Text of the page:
Argo on I8S w Steve Riser
(from an interview in Dunedin, NZ on January 31, 2007)
In February and March, 2007, the R/V Roger Revelle made its way from the ice edge of Antarctica to the west coast of Australia for I8S, one of about sixteen global transects that are resurveyed every ten years as part of the Climate-Variability/CO2 Repeat Hydrography Program, also known as CLIVAR. Along the way, it was relieved of some cargo in the form of fourteen Argo floats, some of which had very special characteristics.
The I8S Outreach Team caught up with Dr. Steve Riser, a pioneer in Argo technology, as he fine-tuned the fourteen Argo floats for deployment in the Southern and Indian oceans.
Steve: Each one of them has a small PC in it, and there are lots of parameters to set for the missions of these. They've all been set in the lab in Seattle, before they were shipped, but we always send somebody, this time me, to check that the parameters, that the floats are working. They go through a self-check, they make sure that the parameters that were set are still set, before they're deployed.
This instrument is kind of an evolution of something that's been around for maybe 20 years now. These are much smarter and much easier to work with. I'm getting these all set up so the person who gets on the cruise doesn't have to do anything. Just put them in the water, that's it. In the old days, there were a lot of start-up steps, and a lot of things that could go wrong, but they're pretty much idiot-proof right now.
Steve also showed us some of the more recent innovations on the floats we were deploying on I8S. 8 of them had oxygen sensors, and 2 used the faster, two-way Iridium satellite system. Those 2 are also programmed to detect ice, which made it possible for them to be working in the Antarctic.
Steve: South of about 60S, very few floats. So this cruise, we're putting out a few, I have two other cruises this year, one from Punta Renas to the Antarctic and one from Hobart, Australia to the Antarctic, where we're going to put 60 more just in the Antarctic, and we're starting to be able to do these in the ice.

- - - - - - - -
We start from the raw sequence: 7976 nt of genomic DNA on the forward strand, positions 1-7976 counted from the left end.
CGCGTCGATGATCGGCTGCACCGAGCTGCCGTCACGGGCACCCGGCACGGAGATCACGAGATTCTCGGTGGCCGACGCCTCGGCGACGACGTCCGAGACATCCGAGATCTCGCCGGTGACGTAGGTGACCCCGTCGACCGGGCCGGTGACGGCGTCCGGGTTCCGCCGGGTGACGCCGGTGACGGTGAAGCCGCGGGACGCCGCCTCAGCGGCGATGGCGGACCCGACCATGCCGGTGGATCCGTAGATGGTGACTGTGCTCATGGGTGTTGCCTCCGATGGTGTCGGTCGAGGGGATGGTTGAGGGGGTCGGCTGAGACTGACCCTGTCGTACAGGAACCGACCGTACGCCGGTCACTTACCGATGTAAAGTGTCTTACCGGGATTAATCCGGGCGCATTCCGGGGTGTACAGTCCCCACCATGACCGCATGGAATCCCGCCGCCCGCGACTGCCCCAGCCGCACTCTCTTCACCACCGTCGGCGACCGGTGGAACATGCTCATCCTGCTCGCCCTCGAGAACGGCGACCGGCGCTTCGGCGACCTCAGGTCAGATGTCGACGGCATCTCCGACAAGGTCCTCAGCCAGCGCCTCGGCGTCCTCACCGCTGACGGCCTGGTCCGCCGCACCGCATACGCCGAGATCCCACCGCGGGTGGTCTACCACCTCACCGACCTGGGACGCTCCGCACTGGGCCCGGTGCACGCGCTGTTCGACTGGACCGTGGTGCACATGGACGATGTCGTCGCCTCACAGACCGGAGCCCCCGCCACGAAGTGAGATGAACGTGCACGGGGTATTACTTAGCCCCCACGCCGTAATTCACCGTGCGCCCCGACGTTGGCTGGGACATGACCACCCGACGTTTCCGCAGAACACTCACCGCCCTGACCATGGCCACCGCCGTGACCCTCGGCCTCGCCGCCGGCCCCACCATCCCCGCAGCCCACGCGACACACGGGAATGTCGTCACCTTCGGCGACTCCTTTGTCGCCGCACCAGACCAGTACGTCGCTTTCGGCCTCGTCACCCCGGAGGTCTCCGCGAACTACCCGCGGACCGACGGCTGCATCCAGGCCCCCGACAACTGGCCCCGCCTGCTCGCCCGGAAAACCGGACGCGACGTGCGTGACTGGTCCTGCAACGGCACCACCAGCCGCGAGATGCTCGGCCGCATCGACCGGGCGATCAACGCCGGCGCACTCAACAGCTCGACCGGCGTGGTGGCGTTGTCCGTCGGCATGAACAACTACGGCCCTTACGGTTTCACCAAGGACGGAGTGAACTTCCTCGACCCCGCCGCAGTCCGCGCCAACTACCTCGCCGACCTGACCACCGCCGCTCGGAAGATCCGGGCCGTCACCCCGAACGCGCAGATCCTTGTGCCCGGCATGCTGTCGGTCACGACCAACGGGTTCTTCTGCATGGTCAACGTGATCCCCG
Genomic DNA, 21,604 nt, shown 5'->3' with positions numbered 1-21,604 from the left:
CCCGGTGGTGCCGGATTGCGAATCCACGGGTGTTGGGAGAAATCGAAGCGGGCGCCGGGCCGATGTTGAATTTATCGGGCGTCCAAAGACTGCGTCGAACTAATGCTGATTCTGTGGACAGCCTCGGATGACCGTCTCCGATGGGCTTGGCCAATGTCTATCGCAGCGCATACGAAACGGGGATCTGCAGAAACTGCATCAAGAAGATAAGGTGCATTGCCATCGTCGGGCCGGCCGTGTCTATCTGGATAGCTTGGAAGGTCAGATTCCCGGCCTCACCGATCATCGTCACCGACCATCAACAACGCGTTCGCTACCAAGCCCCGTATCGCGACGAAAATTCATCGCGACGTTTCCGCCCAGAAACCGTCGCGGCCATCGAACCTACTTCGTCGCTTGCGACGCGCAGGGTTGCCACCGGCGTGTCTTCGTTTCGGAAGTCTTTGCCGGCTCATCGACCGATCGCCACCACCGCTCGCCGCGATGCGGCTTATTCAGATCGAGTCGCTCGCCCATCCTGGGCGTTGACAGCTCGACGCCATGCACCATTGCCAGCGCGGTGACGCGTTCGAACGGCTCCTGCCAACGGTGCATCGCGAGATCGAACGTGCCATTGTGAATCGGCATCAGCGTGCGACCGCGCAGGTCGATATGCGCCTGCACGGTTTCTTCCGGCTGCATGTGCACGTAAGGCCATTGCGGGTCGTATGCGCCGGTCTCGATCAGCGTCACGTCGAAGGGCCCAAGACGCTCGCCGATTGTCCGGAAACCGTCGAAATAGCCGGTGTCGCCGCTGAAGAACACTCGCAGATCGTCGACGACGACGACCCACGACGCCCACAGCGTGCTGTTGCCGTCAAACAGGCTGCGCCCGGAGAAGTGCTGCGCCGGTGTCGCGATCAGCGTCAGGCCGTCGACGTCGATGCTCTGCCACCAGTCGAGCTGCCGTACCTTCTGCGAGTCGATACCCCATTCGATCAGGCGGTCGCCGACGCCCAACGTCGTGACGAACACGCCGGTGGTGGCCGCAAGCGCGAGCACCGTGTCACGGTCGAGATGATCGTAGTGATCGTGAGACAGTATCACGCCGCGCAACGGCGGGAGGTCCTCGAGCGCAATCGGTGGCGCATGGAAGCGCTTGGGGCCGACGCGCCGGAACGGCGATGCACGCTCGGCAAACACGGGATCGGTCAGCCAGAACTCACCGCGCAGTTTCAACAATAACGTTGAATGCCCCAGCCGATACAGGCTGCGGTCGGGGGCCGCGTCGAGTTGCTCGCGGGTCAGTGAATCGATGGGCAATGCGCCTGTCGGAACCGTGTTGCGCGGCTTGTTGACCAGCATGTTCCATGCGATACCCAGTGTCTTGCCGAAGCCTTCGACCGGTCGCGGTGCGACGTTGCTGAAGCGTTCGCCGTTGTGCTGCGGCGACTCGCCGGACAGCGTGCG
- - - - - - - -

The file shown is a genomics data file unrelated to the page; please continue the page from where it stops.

The floats detect and react to the characteristic temperature of water under sea ice. In the water column under ice, there's usually a mixed layer that is 80-100 m thick, with a temperature equal to the freezing point of the ice, which is about -1.8°C. As the float ascends through the mixed layer it calculates the median temperature from 50 to 30 m deep. If this temperature is below a threshold the float will reverse the buoyancy pump at about 5-7 m below the ice, and sink without surfacing.
In their present configuration, the floats can store up to 68 profiles, or about 2 years' worth. That way, they can stay safe below the winter ice, and transmit their data in a batch in the summer, when much of the ice has melted.
One of Dr. Riser's graduate students is comparing Argo data to the data collected during the World Ocean Circulation Experiment, or WOCE, a baseline study of the world's ocean properties during the '90's on which CLIVAR is based.
Steve: I have a graduate student now that's comparing all of the data we've gotten from Argo in the last few years to the data from WOCE 15 years ago, such as this line that was done 12 or 13 years ago. She's taking all of the WOCE lines from around the world and comparing the Argo data to it and you can see surprising global trends, just in 15 years, things like salinity especially. Nobody expected there to be such a large salinity, and at least in the Southern hemisphere, the salinity is getting very much pressure, the salinity is going down in the upper 2000m. It's some ocean signature of climate change.
I'm Steve Riser, I'm a Professor of Oceanography at the School of Oceanography at the University of Washington in Seattle. And for I8S Outreach, I'm Pien Huang.